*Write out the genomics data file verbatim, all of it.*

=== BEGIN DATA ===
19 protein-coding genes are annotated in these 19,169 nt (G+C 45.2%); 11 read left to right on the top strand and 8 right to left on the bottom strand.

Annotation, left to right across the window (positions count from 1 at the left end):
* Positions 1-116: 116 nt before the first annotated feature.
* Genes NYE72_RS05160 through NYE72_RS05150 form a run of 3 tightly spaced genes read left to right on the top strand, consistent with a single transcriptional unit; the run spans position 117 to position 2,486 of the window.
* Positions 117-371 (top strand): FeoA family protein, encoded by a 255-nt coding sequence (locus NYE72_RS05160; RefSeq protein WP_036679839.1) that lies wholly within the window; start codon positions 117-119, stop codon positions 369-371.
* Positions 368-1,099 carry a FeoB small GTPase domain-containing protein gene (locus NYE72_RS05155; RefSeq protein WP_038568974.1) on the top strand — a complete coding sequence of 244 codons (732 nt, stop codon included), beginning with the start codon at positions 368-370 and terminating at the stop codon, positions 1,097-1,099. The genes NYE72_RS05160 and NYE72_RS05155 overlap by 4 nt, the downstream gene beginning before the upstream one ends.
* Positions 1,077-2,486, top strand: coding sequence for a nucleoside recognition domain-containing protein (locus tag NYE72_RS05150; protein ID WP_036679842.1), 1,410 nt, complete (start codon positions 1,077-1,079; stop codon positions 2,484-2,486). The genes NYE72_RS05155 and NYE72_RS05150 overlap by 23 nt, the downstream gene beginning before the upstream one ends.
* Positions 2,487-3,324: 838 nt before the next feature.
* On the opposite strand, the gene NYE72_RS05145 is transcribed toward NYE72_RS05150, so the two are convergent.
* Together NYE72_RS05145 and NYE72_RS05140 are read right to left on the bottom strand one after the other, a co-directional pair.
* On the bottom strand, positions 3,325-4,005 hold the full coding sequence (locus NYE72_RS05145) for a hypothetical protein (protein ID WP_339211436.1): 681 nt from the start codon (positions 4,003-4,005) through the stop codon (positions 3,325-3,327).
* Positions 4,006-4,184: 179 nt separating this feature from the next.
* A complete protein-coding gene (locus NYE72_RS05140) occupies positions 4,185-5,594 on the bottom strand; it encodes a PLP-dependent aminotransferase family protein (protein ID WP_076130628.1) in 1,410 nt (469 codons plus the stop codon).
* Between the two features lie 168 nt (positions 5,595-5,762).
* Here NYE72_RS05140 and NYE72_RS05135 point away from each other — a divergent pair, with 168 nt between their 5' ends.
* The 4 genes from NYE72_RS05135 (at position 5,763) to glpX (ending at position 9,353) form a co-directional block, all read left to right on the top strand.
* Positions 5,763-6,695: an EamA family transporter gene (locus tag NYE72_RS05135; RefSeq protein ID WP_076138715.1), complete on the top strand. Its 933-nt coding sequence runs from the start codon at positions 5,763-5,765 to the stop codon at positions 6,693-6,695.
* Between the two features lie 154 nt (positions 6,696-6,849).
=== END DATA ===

19 protein-coding genes are annotated in these 19,169 nt (G+C 45.2%); 11 read left to right on the top strand and 8 right to left on the bottom strand.

Annotation, left to right across the window (positions count from 1 at the left end):
* Positions 1-116: 116 nt before the first annotated feature.
* Genes NYE72_RS05160 through NYE72_RS05150 form a run of 3 tightly spaced genes read left to right on the top strand, consistent with a single transcriptional unit; the run spans position 117 to position 2,486 of the window.
* Positions 117-371 (top strand): FeoA family protein, encoded by a 255-nt coding sequence (locus NYE72_RS05160; RefSeq protein WP_036679839.1) that lies wholly within the window; start codon positions 117-119, stop codon positions 369-371.
* Positions 368-1,099 carry a FeoB small GTPase domain-containing protein gene (locus NYE72_RS05155; RefSeq protein WP_038568974.1) on the top strand — a complete coding sequence of 244 codons (732 nt, stop codon included), beginning with the start codon at positions 368-370 and terminating at the stop codon, positions 1,097-1,099. The genes NYE72_RS05160 and NYE72_RS05155 overlap by 4 nt, the downstream gene beginning before the upstream one ends.
* Positions 1,077-2,486, top strand: coding sequence for a nucleoside recognition domain-containing protein (locus tag NYE72_RS05150; protein ID WP_036679842.1), 1,410 nt, complete (start codon positions 1,077-1,079; stop codon positions 2,484-2,486). The genes NYE72_RS05155 and NYE72_RS05150 overlap by 23 nt, the downstream gene beginning before the upstream one ends.
* Positions 2,487-3,324: 838 nt before the next feature.
* On the opposite strand, the gene NYE72_RS05145 is transcribed toward NYE72_RS05150, so the two are convergent.
* Together NYE72_RS05145 and NYE72_RS05140 are read right to left on the bottom strand one after the other, a co-directional pair.
* On the bottom strand, positions 3,325-4,005 hold the full coding sequence (locus NYE72_RS05145) for a hypothetical protein (protein ID WP_339211436.1): 681 nt from the start codon (positions 4,003-4,005) through the stop codon (positions 3,325-3,327).
* Positions 4,006-4,184: 179 nt separating this feature from the next.
* A complete protein-coding gene (locus NYE72_RS05140) occupies positions 4,185-5,594 on the bottom strand; it encodes a PLP-dependent aminotransferase family protein (protein ID WP_076130628.1) in 1,410 nt (469 codons plus the stop codon).
* Between the two features lie 168 nt (positions 5,595-5,762).
* Here NYE72_RS05140 and NYE72_RS05135 point away from each other — a divergent pair, with 168 nt between their 5' ends.
* The 4 genes from NYE72_RS05135 (at position 5,763) to glpX (ending at position 9,353) form a co-directional block, all read left to right on the top strand.
* Positions 5,763-6,695: an EamA family transporter gene (locus tag NYE72_RS05135; RefSeq protein ID WP_076138715.1), complete on the top strand. Its 933-nt coding sequence runs from the start codon at positions 5,763-5,765 to the stop codon at positions 6,693-6,695.
* Between the two features lie 154 nt (positions 6,696-6,849).